Monday, January 25, 2021

Jimmermania: The Oral History of The Photo

By Gabby Stockard

What can we learn about iconic moments in BYU sports from the people who were actually there in the moment? The Daily Universe is creating a series of oral histories to do just that.

On Jan. 26, 2011, No. 9 BYU Men’s Basketball beat No. 4 San Diego State at the Marriott Center, and Jimmer Fredette cemented his place in BYU history with a dazzling 43 points. Fans stormed the court after the game, and SDSU alumnus Kirk Morrison snapped this photo of Fredette surrounded by Cougar Nation. 

Throughout this story, you will hear from several individuals in this iconic photo, as pointed out above, among others who were in attendance. 


Part I: The Hype

Craig Berrett (BYU fan): Jimmermania was kind of this, I guess a phenomenon. It just kind of took over college basketball. I don’t know how else to explain it. It was just Jimmer Fredette all the time, everywhere in college basketball.

Greg Wrubell (BYU play-by-play broadcaster): This will be my 25th season coming up as a BYU basketball play-by-play broadcaster, and I still have never seen anything like it.

Jordan Whitney (Channel 4 news videographer): It was a crazy time, I’ll tell you that.

Ted Leitner (San Diego State University broadcaster): I don’t know that I’ve seen anything quite like it.

Jeff Rhineer (Fox 13 sports reporter): I’ve been doing this for over 20 years, and it’s one of the wildest things I’ve ever experienced as a sports journalist, that’s for sure.

David Eberhard (BYU Marketing Coordinator): That kid was fearless.

Dave Rose (Former BYU Basketball head coach): We used to kind of joke that it was like traveling around with The Beatles because in all the old photos of everywhere The Beatles went there were just crowds and crowds of people cheering and wanting an autograph or any piece of them.

AJ Swartwood (BYU fan): It was insane. The mania nomenclature comes from Beatlemania and is usually associated with a rock star, and it was absolutely like that. It was a moment where that’s all anybody wanted to talk about, not only in Provo but around the country.

Rhineer: His senior year was unlike anything I’ve ever seen. It was bananas. The student body at BYU just brought 100%. Cougar Nation was just in a frenzy.

Swartwood: You have to roll back to January 2011. There’s this kind of gap in sports coverage, where it’s like, “who’s gonna lead Sports Center?” It’s not college football because that’s done. The NFL was on its two-week break before the Super Bowl, so there’s this window that needed to be filled by somebody, and out of the snow of Provo comes this kid Jimmer in the depths of winter, and everyone’s like, “Oh, dang, this kid can play.”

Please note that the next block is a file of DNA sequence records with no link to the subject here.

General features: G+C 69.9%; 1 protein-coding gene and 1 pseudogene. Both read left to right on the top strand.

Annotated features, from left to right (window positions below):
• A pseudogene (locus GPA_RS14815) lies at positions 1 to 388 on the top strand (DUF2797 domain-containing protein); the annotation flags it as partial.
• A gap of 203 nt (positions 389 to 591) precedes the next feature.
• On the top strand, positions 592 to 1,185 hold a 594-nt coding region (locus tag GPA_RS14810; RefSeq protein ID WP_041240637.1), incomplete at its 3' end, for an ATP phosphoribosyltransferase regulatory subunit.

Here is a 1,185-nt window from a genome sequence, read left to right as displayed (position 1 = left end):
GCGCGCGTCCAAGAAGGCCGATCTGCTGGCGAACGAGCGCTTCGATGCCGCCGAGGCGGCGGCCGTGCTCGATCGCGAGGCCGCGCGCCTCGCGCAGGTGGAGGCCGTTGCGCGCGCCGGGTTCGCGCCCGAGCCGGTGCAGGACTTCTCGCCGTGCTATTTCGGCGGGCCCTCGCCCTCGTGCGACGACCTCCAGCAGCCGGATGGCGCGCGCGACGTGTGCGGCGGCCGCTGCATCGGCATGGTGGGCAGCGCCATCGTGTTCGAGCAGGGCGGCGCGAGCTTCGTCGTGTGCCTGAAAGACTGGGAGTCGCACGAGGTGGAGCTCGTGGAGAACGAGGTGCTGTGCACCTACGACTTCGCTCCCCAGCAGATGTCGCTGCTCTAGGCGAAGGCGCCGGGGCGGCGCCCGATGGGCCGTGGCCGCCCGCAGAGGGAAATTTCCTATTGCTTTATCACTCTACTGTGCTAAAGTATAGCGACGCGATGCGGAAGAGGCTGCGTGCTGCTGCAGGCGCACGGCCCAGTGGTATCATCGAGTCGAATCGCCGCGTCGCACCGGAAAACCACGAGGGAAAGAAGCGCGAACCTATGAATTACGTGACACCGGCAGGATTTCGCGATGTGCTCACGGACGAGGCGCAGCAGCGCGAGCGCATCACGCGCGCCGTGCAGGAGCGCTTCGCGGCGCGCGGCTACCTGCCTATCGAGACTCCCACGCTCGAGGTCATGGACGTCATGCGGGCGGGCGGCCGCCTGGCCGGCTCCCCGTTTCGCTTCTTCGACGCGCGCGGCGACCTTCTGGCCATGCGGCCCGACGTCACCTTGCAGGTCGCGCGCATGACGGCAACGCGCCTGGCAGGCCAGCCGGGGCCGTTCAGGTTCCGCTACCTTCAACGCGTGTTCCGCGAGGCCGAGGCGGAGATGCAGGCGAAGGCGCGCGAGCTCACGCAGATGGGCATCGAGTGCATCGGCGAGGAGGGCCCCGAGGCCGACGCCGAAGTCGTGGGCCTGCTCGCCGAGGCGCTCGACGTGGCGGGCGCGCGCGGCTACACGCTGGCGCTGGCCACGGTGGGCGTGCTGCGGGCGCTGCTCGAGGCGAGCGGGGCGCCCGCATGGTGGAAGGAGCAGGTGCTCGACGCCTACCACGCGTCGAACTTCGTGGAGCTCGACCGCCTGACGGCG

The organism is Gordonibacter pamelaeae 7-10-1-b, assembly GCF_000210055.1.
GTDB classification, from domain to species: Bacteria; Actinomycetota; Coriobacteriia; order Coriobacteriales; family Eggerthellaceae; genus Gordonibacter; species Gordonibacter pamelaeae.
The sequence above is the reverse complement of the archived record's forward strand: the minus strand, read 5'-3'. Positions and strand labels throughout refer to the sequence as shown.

Wrubell: It was the first-ever top 10 versus top 10 game inside the Marriott Center. BYU came in at nine, San Diego State came in at four. Both teams were undefeated in league-play and San Diego State was one of the two teams undefeated nationally. They were 20-0 and BYU was 19-1, so the (two teams) had won 39 of 40 games combined at that point.

Rose: That was probably the biggest hype of the whole thing: Were we really as good as we thought we were?

Rhineer: This was back in the day when the fans at San Diego State used to wear the missionary white shirts and make fun of the missionaries. So it was kind of a back-and-forth rivalry between the Aztecs and Cougars.

Eberhard: They were posting videos of all of their fans and their student section in white shirts and ties wearing name tags and saying some comments that were not BYU approved. We’ll say it that way. They hated us, and maybe hate is not a good word, but it was a good rivalry. It was a good fight.

Kyle Chilton (Former BYU Men’s Basketball Sports Information Director): Kawhi Leonard was playing for San Diego State. He wasn’t the same Kawhi Leonard he is now, but he was still a pretty big name at the time. So, it was a big matchup, the biggest matchup in the West that year for sure, and one of the biggest in the country.

Kirk Morrison (former NFL player and ESPN CFB broadcaster): I had some friends of mine that were down at Sundance, and so being at Sundance I realized there was also a San Diego State basketball game. I was in the off-season from the NFL and so I went there and had a great time.

Eberhard: This was like David and Goliath. Well, not really David and Goliath because we were both Goliath at that time but this was, you know, like the big bad wolf versus the big good wolf, if you will.

 

Jimmer: I still get talked to about that game every time I see a college basketball or BYU fan. They’re like, “I was at the San Diego State game and waited 10 days to get into that game and it was the best thing ever.”

Wrubell: It was kind of a new phenomenon that people would be camping out for days ahead.